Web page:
Can see that you can change the visible heirarchy directly within a Shape layer itself when you have more than one shape. Let's click on our final shape here and just resize that. And move it out. And I just want to add a little bit more variation between these, so I'm just going to change the sizes a little bit more. I think that looks pretty good. Actually, I want this blue to overlap the green. We'll go ahead and drag that up to the top of my hierarchy. Okay, there we go. Let's click off any of the rectangles so we can get a preview.
Now if you remember our sample composition, the text was not white. And that's because we were using a track mat. If you don't have your switches and modes set up to see your track mats. Go ahead and toggle your switches and modes and then change the track mat for layer two from none to Alpha Inverted Mat. This will go ahead and cut out the text. Now to quickly animate our shape layers. Again, with the contents window open, let's grab our selection tool and select our first rectangle. Go ahead and enable automatic keyframing so we can set keyframes.
I'm going to set my first keyframe last. So let's move to frame 12, and then just quickly move our shape. I'm going to do that for each of the layers. I'll just quickly move that shape. Whenever you stop moving the layer around, that will be the value for that keyframe. Now let's go back to frame zero, and reposition each of these layers outside of the view of the comp panel. So, we're going to click back up to the first rectangle here, and I'll drag this off to the right.
If you hold shift after you drag, it'll snap on its axis. Now, select layer 2, and press the u key or the uber key to see all your key frames. If you turn off automatic key framing, now we can easily and quickly adjust the timing of each of these rectangles. So let's go ahead and click and drag with our current time indicator, so you can see how this is flowing through the scene. I'm going to select rectangle 4, just so I know where it sits in the layer hierarchy. Since it's visibility is controlled by its position vertically. I'm not going to reposition it at the bottom the way I usually would, if I were focusing on trying to remember the order visually in the comp panel. So with rectangle four selected let's draw a lasso around those two keyframes and just drag them down the timelines.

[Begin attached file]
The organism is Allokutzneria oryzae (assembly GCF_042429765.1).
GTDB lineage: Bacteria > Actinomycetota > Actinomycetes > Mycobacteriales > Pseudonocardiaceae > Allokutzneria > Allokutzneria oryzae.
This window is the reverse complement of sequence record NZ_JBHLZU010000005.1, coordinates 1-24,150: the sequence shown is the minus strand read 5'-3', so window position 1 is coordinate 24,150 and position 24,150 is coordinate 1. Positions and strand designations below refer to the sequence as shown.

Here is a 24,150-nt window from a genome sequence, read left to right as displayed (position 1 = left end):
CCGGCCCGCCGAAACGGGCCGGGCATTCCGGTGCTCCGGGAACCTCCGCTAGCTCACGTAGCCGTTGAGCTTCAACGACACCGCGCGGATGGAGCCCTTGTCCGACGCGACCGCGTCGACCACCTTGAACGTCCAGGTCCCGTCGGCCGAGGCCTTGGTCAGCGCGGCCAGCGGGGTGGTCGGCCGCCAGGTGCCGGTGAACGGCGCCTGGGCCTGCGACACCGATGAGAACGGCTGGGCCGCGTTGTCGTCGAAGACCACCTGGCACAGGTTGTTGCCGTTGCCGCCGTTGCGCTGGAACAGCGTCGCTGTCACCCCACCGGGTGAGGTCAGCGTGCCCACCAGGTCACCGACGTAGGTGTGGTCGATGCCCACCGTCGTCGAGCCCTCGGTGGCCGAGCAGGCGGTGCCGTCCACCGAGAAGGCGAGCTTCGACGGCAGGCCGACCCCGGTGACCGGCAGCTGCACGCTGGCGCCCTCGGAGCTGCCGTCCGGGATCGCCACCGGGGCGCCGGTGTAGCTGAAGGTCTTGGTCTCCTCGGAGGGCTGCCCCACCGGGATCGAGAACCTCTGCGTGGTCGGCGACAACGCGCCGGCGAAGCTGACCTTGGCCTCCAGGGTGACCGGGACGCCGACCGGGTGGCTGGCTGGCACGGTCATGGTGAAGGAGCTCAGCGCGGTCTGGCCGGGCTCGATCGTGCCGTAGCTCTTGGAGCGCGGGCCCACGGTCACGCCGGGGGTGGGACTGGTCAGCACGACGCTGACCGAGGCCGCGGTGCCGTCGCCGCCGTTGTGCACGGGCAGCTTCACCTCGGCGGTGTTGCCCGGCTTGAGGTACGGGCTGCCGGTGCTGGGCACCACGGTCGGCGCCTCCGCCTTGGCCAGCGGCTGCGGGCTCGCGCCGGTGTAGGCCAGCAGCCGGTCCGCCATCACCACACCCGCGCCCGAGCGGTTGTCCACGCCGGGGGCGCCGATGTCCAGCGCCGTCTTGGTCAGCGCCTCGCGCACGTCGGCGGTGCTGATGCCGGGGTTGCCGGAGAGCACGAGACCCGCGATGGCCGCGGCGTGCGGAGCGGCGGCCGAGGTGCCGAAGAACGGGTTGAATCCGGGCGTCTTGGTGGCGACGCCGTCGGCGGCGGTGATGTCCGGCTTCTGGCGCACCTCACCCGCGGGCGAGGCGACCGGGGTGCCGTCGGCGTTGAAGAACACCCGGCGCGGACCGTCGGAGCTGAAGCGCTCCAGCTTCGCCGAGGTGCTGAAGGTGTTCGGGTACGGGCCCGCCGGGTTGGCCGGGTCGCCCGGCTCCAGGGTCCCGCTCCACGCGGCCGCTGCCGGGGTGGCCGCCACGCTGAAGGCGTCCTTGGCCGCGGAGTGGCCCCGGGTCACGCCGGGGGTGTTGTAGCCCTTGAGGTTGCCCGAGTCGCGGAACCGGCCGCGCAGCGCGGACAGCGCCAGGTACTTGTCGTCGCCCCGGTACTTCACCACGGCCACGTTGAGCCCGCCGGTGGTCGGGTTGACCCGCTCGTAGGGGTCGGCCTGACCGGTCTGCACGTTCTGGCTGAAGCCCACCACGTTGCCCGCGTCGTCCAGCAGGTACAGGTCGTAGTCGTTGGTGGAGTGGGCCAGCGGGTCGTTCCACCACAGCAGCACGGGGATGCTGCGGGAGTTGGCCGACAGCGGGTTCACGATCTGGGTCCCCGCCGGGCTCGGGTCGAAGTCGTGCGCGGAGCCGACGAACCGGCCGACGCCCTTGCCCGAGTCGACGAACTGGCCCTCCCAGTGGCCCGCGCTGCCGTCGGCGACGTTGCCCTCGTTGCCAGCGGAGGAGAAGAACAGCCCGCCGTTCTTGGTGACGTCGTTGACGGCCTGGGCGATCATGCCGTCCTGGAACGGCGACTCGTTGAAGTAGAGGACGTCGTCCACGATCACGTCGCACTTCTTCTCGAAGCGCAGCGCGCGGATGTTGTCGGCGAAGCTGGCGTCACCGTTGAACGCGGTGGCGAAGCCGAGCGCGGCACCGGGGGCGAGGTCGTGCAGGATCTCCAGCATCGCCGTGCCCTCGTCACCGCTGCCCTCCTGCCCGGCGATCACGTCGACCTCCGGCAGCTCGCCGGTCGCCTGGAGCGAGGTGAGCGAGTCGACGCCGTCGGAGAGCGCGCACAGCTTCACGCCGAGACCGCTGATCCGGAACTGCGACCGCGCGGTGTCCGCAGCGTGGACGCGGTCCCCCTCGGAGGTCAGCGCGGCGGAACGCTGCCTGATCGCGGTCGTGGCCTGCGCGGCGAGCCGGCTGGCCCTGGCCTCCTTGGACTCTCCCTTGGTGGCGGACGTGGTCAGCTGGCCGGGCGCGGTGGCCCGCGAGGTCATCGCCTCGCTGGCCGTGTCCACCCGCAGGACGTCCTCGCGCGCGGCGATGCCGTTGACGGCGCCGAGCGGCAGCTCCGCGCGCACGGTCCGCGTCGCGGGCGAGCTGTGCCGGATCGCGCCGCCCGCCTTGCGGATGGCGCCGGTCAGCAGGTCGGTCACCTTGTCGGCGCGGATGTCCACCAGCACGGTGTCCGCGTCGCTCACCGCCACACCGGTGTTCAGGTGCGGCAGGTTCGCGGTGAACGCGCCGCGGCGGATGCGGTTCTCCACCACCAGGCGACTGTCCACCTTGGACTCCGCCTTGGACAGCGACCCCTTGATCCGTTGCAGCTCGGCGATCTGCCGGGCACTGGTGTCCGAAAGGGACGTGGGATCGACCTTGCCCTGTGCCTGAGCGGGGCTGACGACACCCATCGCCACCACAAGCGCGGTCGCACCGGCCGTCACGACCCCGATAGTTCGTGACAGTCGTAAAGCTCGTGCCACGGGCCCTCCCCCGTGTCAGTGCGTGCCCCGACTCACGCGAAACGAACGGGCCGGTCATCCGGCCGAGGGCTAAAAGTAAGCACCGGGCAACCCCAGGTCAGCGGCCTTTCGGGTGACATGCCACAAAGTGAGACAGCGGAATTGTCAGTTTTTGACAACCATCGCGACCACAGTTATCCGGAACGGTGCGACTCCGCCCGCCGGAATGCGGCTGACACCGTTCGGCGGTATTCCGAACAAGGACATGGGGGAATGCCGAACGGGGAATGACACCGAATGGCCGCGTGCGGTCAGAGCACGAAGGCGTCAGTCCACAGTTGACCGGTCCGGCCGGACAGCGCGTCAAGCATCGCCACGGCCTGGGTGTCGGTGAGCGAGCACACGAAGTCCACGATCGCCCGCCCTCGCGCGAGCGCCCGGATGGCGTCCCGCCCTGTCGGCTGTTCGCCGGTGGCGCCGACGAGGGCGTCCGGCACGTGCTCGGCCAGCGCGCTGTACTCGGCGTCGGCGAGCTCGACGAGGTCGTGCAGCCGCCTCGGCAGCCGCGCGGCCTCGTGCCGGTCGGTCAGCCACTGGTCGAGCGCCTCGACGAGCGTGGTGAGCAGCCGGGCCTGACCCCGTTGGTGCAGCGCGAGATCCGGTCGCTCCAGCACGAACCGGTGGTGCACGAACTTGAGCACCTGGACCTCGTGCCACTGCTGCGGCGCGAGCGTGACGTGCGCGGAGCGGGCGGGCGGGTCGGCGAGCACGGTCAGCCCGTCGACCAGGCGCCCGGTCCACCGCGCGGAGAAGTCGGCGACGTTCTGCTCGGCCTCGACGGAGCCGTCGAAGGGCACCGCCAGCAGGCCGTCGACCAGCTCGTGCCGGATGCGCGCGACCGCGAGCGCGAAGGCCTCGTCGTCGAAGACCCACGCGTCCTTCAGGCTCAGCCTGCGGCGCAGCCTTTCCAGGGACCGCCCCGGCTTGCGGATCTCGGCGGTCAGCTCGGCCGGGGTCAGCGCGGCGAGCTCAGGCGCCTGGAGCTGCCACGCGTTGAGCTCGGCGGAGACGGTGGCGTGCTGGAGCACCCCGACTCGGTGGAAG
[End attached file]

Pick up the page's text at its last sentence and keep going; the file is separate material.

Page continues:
Let's click on rectangle two. Okay this will be the second one we want to animate so let's go ahead and just drag those a few frames down the timeline. However far apart you'd like to drag your different shapes feel free to drag them in the timeline. I'm just creating a rough animation. So as we can see, we have our two layers come in, and then our next two. Now we're almost finished. By all means, we could add an ease to these layers, so they slide in very easily, but I want to add one more thing, and that's a wiggle effect. Lets collapse layer two, and open layer two one more time. Just so we can get to the Content's Panel.
I'm going to collapse rectangle one, rectangle four, rectangle two, and rectangle three. Go ahead and select the Content's Panel. Because we're going to go ahead and group all four of these layers. So with Content selected, go up under Add and choose Group. Now with group one at the bottom of the hierarchy go ahead and click on rectangle three. Hold down shift and click on rectangle one. Now with all four rectangles selected drag them into group one. Now that there all in group one go ahead and click on that word and go back over to add.
This time we should choose Wiggle Paths. With wiggle pass selected let's just deselect any of the rectangles by clicking off in the timeline somewhere else. Now as I start dragging notice I'm getting a little bit of a wiggle to my graphics as they move around the scene. Now, obviously, they're all moving at the same rate right now. If I wanted to make an adjustment to that, I could maybe create two groups and put different shapes in different groups. The wiggle path options will appear at the bottom of the group.
This is where you can control how quickly the wiggle changes as well as the size and the amount of detail. So now that we've got our basic animation setup let's go ahead and load up a RAM preview. So if you wanted to keep pushing things you could definately edit your keyframes in the graph editor. Or maybe animate the appearance of the text itself. But I hope you can see now, that shape layers are relatively powerful. And as long as you just take your time and use some of the different basic controls in the composition panel, and create fun animations like this in no time.